Undisclosed Conflicts Involving Advisers to Municipalities

In 2010, Congress passed the Dodd-Frank Wall Street Reform and Consumer Protection Act. Among many other provisions, the Act included provisions for the registration and regulation of municipal advisers, imposed upon municipal advisers and their associated persons a fiduciary duty to their municipal entity clients, and prohibited them from engaging in conduct inconsistent with their fiduciary duty.

In 2016, the Commission brought its first enforcement case alleging that an investment adviser to a municipality violated its fiduciary duty. In that case, the firm served as an adviser to a client on municipal bond offerings and arranged for the offerings to be underwritten by a broker-dealer where the individuals advising the municipality also worked as registered representatives. The Commission stated that they failed to inform their client of their relationship to the underwriter and the financial benefit they obtained from serving in dual roles. In announcing the settlement, the SEC’s Director of Enforcement stated that the adviser had deprived the city “of the opportunity to seek unbiased advice,” and that “[a] municipal adviser’s first duty should be to its municipal client, not its own bottom line.” The adviser paid disgorgement of $290,000 and a civil money penalty of $85,000. Three individuals paid fines ranging from $17,500 to $25,000 and agreed to additional sanctions ranging from a six-month suspension from acting in a supervisory capacity to a bar from the financial services industry for a minimum of two years.

The Commission also brought its first enforcement action under the municipal adviser antifraud provisions of the Dodd-Frank Act. In that case, a consulting firm had relationships with both municipalities that hired municipal advisers and with municipal advisers seeking to be hired. The Commission found that in five instances, the consultant improperly provided one municipal adviser confidential information about the hiring process, including advance notice of the draft interview questions and the specifics of some of the competitors’ proposals. In announcing the settlement, the Chief of the SEC Enforcement Division’s Public Finance Abuse Unit said, “Municipal entities should be able to trust that their selection of a municipal adviser is untainted by any breach of fiduciary duty.” The Commission imposed a $100,000 penalty on the municipal adviser and penalties of $30,000 and $20,000 on two of its principals. It also imposed a $30,000 fine on the consultant, and imposed a $20,000 penalty and a bar from acting as a municipal adviser on the consultant’s president.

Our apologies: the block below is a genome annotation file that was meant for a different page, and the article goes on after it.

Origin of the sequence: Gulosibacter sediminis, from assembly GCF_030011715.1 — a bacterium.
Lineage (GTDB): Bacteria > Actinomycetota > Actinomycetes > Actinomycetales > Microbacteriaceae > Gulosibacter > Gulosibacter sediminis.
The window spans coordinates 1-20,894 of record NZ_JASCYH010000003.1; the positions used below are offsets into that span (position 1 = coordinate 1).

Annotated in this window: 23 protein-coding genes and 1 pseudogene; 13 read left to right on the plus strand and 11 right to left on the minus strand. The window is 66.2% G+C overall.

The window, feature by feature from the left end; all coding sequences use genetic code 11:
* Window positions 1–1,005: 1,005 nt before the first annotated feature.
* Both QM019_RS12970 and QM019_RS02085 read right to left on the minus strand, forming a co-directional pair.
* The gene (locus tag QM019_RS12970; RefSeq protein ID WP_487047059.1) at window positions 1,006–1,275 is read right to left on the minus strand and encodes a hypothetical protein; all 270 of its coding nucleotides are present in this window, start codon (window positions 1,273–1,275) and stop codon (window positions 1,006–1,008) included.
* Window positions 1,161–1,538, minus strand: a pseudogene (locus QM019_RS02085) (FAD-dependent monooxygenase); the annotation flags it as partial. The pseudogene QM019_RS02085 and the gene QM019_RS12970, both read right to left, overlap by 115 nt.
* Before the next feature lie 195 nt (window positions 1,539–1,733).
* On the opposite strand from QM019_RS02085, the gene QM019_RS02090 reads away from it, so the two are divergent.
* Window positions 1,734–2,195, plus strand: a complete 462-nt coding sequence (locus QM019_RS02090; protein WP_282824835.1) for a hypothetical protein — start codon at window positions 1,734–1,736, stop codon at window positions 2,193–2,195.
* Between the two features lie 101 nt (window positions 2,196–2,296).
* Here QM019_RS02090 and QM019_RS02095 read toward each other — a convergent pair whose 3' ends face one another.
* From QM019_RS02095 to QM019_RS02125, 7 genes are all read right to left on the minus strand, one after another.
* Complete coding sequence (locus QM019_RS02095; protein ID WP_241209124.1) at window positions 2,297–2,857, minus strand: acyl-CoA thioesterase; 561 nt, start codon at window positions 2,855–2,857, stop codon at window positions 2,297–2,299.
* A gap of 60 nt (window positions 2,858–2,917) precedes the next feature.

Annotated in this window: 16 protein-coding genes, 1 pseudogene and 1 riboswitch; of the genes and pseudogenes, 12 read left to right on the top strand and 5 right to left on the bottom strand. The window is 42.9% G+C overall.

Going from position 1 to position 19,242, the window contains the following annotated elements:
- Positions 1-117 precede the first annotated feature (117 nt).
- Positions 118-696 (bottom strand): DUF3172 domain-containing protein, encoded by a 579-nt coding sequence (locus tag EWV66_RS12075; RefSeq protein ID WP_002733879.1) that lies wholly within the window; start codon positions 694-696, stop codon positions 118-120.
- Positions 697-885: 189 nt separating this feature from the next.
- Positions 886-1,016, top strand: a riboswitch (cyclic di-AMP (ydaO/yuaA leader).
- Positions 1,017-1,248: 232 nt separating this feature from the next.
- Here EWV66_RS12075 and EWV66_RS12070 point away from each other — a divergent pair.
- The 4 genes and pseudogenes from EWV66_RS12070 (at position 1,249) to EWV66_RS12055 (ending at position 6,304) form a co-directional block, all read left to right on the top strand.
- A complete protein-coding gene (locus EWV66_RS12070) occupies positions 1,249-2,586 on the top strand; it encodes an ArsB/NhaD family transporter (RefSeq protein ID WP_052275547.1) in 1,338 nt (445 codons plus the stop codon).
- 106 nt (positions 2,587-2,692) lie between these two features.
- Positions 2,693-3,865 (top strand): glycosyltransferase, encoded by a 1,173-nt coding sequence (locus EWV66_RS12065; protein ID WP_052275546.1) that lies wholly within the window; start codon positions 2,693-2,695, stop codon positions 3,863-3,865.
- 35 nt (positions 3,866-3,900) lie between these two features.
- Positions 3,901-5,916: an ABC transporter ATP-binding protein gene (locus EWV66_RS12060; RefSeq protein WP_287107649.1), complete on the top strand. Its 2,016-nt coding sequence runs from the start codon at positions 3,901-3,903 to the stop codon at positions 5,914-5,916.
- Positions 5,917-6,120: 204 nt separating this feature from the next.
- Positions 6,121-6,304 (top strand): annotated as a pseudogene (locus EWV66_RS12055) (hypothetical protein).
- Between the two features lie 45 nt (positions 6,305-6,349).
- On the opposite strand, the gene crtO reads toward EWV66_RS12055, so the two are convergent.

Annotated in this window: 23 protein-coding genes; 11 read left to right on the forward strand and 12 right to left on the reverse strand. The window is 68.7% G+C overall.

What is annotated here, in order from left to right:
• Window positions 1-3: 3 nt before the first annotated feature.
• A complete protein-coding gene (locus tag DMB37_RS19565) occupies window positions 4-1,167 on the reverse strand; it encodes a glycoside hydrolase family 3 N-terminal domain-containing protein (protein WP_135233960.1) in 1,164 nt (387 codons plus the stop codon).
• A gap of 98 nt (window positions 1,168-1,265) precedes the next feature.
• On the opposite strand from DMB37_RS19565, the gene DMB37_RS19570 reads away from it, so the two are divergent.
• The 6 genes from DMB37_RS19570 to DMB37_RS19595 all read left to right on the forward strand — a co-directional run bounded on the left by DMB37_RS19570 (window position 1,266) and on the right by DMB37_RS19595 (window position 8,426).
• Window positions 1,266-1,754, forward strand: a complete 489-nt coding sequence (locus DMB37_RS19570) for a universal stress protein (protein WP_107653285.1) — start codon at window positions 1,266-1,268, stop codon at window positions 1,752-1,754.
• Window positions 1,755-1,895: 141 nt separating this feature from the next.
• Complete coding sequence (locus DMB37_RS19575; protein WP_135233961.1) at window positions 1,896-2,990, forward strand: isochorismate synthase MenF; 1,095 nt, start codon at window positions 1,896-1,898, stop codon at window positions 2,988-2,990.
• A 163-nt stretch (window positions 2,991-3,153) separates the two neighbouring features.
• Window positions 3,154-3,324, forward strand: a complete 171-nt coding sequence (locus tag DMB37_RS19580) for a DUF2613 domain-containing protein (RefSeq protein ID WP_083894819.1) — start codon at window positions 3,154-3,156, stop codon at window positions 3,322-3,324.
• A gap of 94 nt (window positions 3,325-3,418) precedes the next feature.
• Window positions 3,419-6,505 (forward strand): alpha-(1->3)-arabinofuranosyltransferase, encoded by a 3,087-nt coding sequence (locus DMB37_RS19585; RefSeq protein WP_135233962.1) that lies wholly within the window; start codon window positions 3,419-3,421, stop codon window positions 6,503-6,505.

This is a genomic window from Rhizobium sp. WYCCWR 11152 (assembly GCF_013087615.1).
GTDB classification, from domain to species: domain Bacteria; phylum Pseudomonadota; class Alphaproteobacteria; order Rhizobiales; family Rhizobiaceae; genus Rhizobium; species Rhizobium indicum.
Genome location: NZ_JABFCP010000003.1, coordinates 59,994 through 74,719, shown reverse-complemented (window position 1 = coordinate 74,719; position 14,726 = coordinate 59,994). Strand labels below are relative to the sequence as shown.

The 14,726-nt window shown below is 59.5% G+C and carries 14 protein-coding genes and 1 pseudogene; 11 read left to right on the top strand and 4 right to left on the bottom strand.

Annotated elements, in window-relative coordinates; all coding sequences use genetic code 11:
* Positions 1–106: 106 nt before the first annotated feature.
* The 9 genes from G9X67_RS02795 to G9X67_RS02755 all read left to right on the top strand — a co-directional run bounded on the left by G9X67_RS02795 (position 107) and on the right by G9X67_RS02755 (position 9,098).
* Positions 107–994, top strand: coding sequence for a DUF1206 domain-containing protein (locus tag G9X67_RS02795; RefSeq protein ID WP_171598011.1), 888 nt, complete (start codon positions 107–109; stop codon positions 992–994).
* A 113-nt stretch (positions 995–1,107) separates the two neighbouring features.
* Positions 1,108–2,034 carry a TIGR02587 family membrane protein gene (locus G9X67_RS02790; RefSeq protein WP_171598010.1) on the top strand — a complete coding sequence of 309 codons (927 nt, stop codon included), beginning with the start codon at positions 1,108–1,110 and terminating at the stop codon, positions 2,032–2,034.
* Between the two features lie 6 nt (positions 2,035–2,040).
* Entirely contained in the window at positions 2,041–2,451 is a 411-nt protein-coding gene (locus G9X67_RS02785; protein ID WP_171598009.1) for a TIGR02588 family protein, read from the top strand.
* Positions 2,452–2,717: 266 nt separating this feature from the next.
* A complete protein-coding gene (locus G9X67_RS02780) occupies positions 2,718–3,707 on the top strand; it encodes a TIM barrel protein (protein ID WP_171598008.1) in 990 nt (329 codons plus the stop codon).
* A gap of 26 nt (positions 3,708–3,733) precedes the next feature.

Takeaway: Conflicts Need Not Be Eliminated But They Must Be Disclosed.

2. Fees and Allocations of Expenses

Fees and expense allocations are conflicts of interest that merit their own special treatment. Of course, advisers are entitled to be paid for their services and some expenses may properly be allocated to clients. The problems generally arise when multiple sources of fees are not adequately disclosed or when the expense allocations are not adequately disclosed. The SEC’s Division of Enforcement has been focused on fees and expense allocations in the last few years, especially in connection with investment advisers to private equity funds. Cases in this area can be expensive to resolve because the Commission often takes the position that fees or expense allocations that were not adequately disclosed have to be disgorged even if there is little reason to believe that customers would have gone elsewhere if the disclosures had been more fulsome.

Fees and Expense Allocations Involving Advisers to Private Equity Funds

In 2016 the SEC brought a settled administrative action against four affiliated private equity fund advisers that resulted in a settlement involving $37.5 million in disgorgement, a $12.5 million civil money penalty, and $2.7 million in interest. The Commission found that when a portfolio company was going to be sold or the subject of an initial public offering, the investment adviser, without adequate disclosure to investors, would accelerate the payment of future monitoring fees that the portfolio companies would have paid to the adviser in the absence of a sale or IPO. The Commission stated: “Although [the adviser] disclosed that it may receive monitoring fees from portfolio companies held by the funds it advised, and disclosed the amount of monitoring fees that had been accelerated following the acceleration, [the adviser] failed adequately to disclose to its funds, and to the funds’ limited partners prior to their commitment of capital, that it may accelerate future monitoring fees upon termination of the monitoring agreements. Because of its conflict of interest as the recipient of the accelerated monitoring fees, [the adviser] could not effectively consent to this practice on behalf of the funds it advised.” In the same case, the Commission found that a senior partner of the adviser improperly charged personal items and services to the funds and the funds’ portfolio companies, and that the adviser failed reasonably to supervise the partner to prevent those violations.